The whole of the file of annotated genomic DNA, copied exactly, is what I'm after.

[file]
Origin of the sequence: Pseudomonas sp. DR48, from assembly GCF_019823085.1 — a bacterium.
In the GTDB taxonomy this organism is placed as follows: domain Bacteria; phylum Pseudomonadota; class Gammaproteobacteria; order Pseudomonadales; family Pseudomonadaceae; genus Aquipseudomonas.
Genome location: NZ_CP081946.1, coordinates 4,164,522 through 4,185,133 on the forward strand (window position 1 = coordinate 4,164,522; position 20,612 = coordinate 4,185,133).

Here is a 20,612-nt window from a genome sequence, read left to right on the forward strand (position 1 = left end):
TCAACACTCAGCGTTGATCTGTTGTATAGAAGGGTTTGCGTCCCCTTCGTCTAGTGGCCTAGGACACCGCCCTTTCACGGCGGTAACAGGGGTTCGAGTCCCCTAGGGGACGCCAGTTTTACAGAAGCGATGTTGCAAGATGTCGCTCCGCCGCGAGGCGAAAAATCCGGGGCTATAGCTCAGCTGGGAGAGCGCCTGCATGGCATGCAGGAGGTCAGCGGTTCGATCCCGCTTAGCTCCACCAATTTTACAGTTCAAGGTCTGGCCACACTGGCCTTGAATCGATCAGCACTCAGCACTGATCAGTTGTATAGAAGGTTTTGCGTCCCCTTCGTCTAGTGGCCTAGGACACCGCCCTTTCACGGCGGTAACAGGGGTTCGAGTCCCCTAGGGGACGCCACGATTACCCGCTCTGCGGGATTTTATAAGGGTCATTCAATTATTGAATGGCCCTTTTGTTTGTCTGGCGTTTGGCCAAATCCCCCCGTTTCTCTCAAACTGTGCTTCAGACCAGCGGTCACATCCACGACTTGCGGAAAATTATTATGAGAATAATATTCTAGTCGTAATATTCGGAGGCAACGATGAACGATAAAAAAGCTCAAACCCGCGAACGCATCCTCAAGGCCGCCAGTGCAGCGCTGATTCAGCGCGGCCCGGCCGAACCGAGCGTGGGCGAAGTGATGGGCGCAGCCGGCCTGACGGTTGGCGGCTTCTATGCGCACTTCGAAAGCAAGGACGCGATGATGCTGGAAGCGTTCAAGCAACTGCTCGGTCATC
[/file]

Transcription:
Origin of the sequence: Pseudomonas sp. DR48, from assembly GCF_019823085.1 — a bacterium.
In the GTDB taxonomy this organism is placed as follows: domain Bacteria; phylum Pseudomonadota; class Gammaproteobacteria; order Pseudomonadales; family Pseudomonadaceae; genus Aquipseudomonas.
Genome location: NZ_CP081946.1, coordinates 4,164,522 through 4,185,133 on the forward strand (window position 1 = coordinate 4,164,522; position 20,612 = coordinate 4,185,133).

Here is a 20,612-nt window from a genome sequence, read left to right on the forward strand (position 1 = left end):
TCAACACTCAGCGTTGATCTGTTGTATAGAAGGGTTTGCGTCCCCTTCGTCTAGTGGCCTAGGACACCGCCCTTTCACGGCGGTAACAGGGGTTCGAGTCCCCTAGGGGACGCCAGTTTTACAGAAGCGATGTTGCAAGATGTCGCTCCGCCGCGAGGCGAAAAATCCGGGGCTATAGCTCAGCTGGGAGAGCGCCTGCATGGCATGCAGGAGGTCAGCGGTTCGATCCCGCTTAGCTCCACCAATTTTACAGTTCAAGGTCTGGCCACACTGGCCTTGAATCGATCAGCACTCAGCACTGATCAGTTGTATAGAAGGTTTTGCGTCCCCTTCGTCTAGTGGCCTAGGACACCGCCCTTTCACGGCGGTAACAGGGGTTCGAGTCCCCTAGGGGACGCCACGATTACCCGCTCTGCGGGATTTTATAAGGGTCATTCAATTATTGAATGGCCCTTTTGTTTGTCTGGCGTTTGGCCAAATCCCCCCGTTTCTCTCAAACTGTGCTTCAGACCAGCGGTCACATCCACGACTTGCGGAAAATTATTATGAGAATAATATTCTAGTCGTAATATTCGGAGGCAACGATGAACGATAAAAAAGCTCAAACCCGCGAACGCATCCTCAAGGCCGCCAGTGCAGCGCTGATTCAGCGCGGCCCGGCCGAACCGAGCGTGGGCGAAGTGATGGGCGCAGCCGGCCTGACGGTTGGCGGCTTCTATGCGCACTTCGAAAGCAAGGACGCGATGATGCTGGAAGCGTTCAAGCAACTGCTCGGTCATC